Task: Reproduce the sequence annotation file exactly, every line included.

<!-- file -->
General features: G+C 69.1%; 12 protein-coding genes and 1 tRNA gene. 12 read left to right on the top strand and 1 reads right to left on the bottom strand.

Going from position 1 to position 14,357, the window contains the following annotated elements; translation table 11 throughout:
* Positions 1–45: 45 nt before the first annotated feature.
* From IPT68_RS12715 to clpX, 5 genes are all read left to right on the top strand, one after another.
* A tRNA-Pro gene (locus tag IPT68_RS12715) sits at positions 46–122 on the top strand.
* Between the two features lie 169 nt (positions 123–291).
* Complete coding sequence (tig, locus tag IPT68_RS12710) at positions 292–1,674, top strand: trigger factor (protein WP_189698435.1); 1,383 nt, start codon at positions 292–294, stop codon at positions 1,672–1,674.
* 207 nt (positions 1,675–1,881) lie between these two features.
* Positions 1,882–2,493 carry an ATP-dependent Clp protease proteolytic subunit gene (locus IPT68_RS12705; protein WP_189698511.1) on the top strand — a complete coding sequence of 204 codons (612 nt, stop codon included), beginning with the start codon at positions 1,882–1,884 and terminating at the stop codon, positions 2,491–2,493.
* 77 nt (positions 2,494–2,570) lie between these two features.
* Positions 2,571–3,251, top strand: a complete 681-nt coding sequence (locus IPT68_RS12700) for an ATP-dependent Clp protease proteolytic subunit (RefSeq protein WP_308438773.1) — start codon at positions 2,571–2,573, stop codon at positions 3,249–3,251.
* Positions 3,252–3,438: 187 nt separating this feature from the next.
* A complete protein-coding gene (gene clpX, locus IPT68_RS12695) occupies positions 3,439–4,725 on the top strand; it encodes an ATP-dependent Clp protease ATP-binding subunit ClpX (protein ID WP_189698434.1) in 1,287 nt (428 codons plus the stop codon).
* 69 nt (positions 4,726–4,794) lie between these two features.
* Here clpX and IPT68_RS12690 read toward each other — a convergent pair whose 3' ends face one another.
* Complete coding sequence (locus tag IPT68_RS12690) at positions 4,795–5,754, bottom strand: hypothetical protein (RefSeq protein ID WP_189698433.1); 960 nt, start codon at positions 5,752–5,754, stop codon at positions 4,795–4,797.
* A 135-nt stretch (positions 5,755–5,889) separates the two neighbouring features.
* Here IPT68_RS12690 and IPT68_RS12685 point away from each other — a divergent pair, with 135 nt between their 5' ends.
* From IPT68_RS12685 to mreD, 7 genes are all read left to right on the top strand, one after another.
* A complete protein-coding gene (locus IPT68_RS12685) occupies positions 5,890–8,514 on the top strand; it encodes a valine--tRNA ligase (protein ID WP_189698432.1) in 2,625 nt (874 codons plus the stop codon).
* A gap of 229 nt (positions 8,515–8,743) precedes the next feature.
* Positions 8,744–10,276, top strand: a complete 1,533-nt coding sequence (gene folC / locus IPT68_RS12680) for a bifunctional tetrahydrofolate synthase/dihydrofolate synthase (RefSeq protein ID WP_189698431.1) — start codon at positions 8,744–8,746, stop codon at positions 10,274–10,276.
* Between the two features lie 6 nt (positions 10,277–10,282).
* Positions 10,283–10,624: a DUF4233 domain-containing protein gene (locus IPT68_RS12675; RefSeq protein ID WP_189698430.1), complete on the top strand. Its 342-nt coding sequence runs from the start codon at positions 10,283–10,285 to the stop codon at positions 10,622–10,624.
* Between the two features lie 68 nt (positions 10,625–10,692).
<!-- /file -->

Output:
General features: G+C 69.1%; 12 protein-coding genes and 1 tRNA gene. 12 read left to right on the top strand and 1 reads right to left on the bottom strand.

Going from position 1 to position 14,357, the window contains the following annotated elements; translation table 11 throughout:
* Positions 1–45: 45 nt before the first annotated feature.
* From IPT68_RS12715 to clpX, 5 genes are all read left to right on the top strand, one after another.
* A tRNA-Pro gene (locus tag IPT68_RS12715) sits at positions 46–122 on the top strand.
* Between the two features lie 169 nt (positions 123–291).
* Complete coding sequence (tig, locus tag IPT68_RS12710) at positions 292–1,674, top strand: trigger factor (protein WP_189698435.1); 1,383 nt, start codon at positions 292–294, stop codon at positions 1,672–1,674.
* 207 nt (positions 1,675–1,881) lie between these two features.
* Positions 1,882–2,493 carry an ATP-dependent Clp protease proteolytic subunit gene (locus IPT68_RS12705; protein WP_189698511.1) on the top strand — a complete coding sequence of 204 codons (612 nt, stop codon included), beginning with the start codon at positions 1,882–1,884 and terminating at the stop codon, positions 2,491–2,493.
* 77 nt (positions 2,494–2,570) lie between these two features.
* Positions 2,571–3,251, top strand: a complete 681-nt coding sequence (locus IPT68_RS12700) for an ATP-dependent Clp protease proteolytic subunit (RefSeq protein WP_308438773.1) — start codon at positions 2,571–2,573, stop codon at positions 3,249–3,251.
* Positions 3,252–3,438: 187 nt separating this feature from the next.
* A complete protein-coding gene (gene clpX, locus IPT68_RS12695) occupies positions 3,439–4,725 on the top strand; it encodes an ATP-dependent Clp protease ATP-binding subunit ClpX (protein ID WP_189698434.1) in 1,287 nt (428 codons plus the stop codon).
* 69 nt (positions 4,726–4,794) lie between these two features.
* Here clpX and IPT68_RS12690 read toward each other — a convergent pair whose 3' ends face one another.
* Complete coding sequence (locus tag IPT68_RS12690) at positions 4,795–5,754, bottom strand: hypothetical protein (RefSeq protein ID WP_189698433.1); 960 nt, start codon at positions 5,752–5,754, stop codon at positions 4,795–4,797.
* A 135-nt stretch (positions 5,755–5,889) separates the two neighbouring features.
* Here IPT68_RS12690 and IPT68_RS12685 point away from each other — a divergent pair, with 135 nt between their 5' ends.
* From IPT68_RS12685 to mreD, 7 genes are all read left to right on the top strand, one after another.
* A complete protein-coding gene (locus IPT68_RS12685) occupies positions 5,890–8,514 on the top strand; it encodes a valine--tRNA ligase (protein ID WP_189698432.1) in 2,625 nt (874 codons plus the stop codon).
* A gap of 229 nt (positions 8,515–8,743) precedes the next feature.
* Positions 8,744–10,276, top strand: a complete 1,533-nt coding sequence (gene folC / locus IPT68_RS12680) for a bifunctional tetrahydrofolate synthase/dihydrofolate synthase (RefSeq protein ID WP_189698431.1) — start codon at positions 8,744–8,746, stop codon at positions 10,274–10,276.
* Between the two features lie 6 nt (positions 10,277–10,282).
* Positions 10,283–10,624: a DUF4233 domain-containing protein gene (locus IPT68_RS12675; RefSeq protein ID WP_189698430.1), complete on the top strand. Its 342-nt coding sequence runs from the start codon at positions 10,283–10,285 to the stop codon at positions 10,622–10,624.
* Between the two features lie 68 nt (positions 10,625–10,692).